BEIRUT

Lubnan

Ceramicist shows off locally sourced jewelry

  • Ceramic jewelry displayed at Dehab Jewelry gallery in Beirut. (The Daily Star/Hasan Shaaban)

  • Ceramic jewelry displayed at Dehab Jewelry gallery in Beirut. (The Daily Star/Hasan Shaaban)

  • Ceramic jewelry displayed at Dehab Jewelry gallery in Beirut. (The Daily Star/Hasan Shaaban)

BEIRUT: Ceramist and professor Amal Muraywed has brought the idea of designer jewelry back down to earth this month, in her first solo jewelry exhibition featuring bangles, broaches and necklaces made from clay and glass.

“You don’t need diamonds,” she said, guiding The Daily Star through her show at the quaint Dehab Gallery, off Pasteur Street in Gemmayzeh.

“We need to use what we have ... The value is from the design.”

Muraywed, a longtime instructor at the American University of Beirut, is better known for her sculpture and functional ceramic work, which is often displayed in the city’s galleries and annual art fairs. Accordingly, her jewelry show, titled “Em Brace Let,” reflects decades of research into the ceramic arts, melding together ancient materials and techniques like bronze, glass-making and faience.

Similar in mindset to the movement calling for locally sourced food, Muraywed’s design philosophy builds artistic and technically complicated jewelry from local, sustainable resources.

“Even when I went to Paris for my [master’s], I worked with earthenware because the practical way is to take care with what you have, not to keep importing and importing.”

The mixture of clay, bronze and glass has given her work a very raw look, as though Muraywed dug up fossilized antiques straight from the earth. Gold leafing, splashes of colorful glaze and embedded glass contrasted with the natural look of fired clay. Occasionally, she incorporated more common jewelry elements like turquoise coloring, Swarovski crystal and Indian glass beads.

From a well-known family in Syria, Muraywed has lived in Beirut on and off since 1967, growing up and attending AUB during the Lebanese Civil War. When asked to explain more about her roots, the artist said she preferred to identify as a citizen of the region.

“I’ve traveled all over the world and I feel I’m a part of this sunny world. ... I belong to all of Lebanon, to all Syria and to all Iraq,” she said.

Muraywed studied at AUB during the war, when the fine arts program was on a decades-long hiatus due to lack of interest.

“If you have war there is no art,” she explained. And unlike some of her contemporaries, artists whose creativity has drawn from the perpetual tragedy of the region, Muraywed finds inspiration outside of the “ugliness,” as she put it.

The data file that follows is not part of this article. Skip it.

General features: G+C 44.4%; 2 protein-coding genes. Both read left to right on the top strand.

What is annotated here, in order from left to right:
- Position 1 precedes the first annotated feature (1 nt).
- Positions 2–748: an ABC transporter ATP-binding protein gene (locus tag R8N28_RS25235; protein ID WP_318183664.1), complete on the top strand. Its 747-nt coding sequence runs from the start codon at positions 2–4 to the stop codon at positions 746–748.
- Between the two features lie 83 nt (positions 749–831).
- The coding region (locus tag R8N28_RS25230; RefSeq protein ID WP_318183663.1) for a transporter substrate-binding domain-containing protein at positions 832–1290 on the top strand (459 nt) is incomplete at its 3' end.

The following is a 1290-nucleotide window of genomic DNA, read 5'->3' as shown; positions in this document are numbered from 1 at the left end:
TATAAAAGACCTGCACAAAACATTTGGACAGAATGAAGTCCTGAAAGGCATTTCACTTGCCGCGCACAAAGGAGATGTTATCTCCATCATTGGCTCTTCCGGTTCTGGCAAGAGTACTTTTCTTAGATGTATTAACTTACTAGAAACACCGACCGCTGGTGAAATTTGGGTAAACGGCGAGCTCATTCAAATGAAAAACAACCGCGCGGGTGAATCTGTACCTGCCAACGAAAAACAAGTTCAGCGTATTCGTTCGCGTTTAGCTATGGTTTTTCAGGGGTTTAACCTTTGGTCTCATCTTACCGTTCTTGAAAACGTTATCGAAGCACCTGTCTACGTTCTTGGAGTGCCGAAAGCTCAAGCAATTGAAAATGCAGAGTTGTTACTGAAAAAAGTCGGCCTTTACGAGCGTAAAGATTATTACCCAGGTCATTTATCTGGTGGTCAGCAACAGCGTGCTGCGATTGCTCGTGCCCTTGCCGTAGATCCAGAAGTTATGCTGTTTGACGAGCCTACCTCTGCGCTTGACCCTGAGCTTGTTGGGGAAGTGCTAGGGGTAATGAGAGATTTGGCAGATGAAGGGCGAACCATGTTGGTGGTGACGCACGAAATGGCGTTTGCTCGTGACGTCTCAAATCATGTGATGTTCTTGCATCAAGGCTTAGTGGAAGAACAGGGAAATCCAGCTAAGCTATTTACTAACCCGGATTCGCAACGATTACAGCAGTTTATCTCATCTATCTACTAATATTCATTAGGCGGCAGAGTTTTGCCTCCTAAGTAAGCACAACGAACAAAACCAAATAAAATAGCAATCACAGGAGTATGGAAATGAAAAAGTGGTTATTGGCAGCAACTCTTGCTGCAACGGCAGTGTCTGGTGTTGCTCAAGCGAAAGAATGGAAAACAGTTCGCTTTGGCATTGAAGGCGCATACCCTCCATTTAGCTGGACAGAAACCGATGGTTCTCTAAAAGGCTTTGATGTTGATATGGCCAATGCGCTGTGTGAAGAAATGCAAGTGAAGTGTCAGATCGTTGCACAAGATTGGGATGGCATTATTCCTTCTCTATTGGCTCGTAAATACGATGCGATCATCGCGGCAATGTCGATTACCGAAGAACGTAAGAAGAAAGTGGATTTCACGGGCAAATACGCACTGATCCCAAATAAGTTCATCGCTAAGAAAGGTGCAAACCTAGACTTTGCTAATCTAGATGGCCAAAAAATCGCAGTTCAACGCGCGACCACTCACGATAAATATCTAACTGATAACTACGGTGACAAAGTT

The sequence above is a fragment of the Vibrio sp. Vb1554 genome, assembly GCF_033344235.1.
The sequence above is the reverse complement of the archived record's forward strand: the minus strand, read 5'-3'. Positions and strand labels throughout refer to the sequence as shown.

“We live in a disturbed part of the world. Why would I want to reproduce what is ugly around us?” she asked. “This collection is to say I acknowledge all of the disturbances that we live within, but this should not stop us from doing beautiful art.”

The inspiration for her work comes from her own interactions with nature, stumbling upon a rusted piece of metal, for example, or watching water glisten in a running stream, she said.

“A pebble can be an inspiration.”

In addition to the local materials, Muraywed took pride in the use of age-old techniques. The region is credited with discovering ceramic arts, she explained. For example, a grouping of bracelets featured a bright aqua-colored tile made from an ancient method of fine glaze called faience, the same blue tiling that decorates some of the earliest mosques and churches in the Middle East.

Muraywed’s professional emphasis has been on her sculptural and functional ceramics, but she has been interested in jewelry-making since she was a young woman. While studying in France, she would sell handmade jewelry to make pocket money, she said.

“When I used to buy a necklace I would change it. I would cut the string and redo it because I wanted to wear something from my own style.”

Today, however, her jewelry is the result of decades of research into materials abundant in nature, and the show at Dehab is only a glimpse of Muraywed’s output. The distinctiveness of her work blurs the line between art and jewelry, as does the environmentalist message behind each of her clay creations.

“I love nature, but I hate what is going on around us,” she said. “People are really abusing it and I’m trying to tell people to take care.”

“Em Brace Let” will run at Dehab Gallery until May 24. For more information, contact the gallery on 01-563-236.

 
A version of this article appeared in the print edition of The Daily Star on May 14, 2014, on page 2.

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Summary

Ceramist and professor Amal Muraywed has brought the idea of designer jewelry back down to earth this month, in her first solo jewelry exhibition featuring bangles, broaches and necklaces made from clay and glass.

Muraywed, a longtime instructor at the American University of Beirut, is better known for her sculpture and functional ceramic work, which is often displayed in the city's galleries and annual art fairs.

In addition to the local materials, Muraywed took pride in the use of age-old techniques. The region is credited with discovering ceramic arts, she explained.

Today, however, her jewelry is the result of decades of research into materials abundant in nature, and the show at Dehab is only a glimpse of Muraywed's output. The distinctiveness of her work blurs the line between art and jewelry, as does the environmentalist message behind each of her clay creations.


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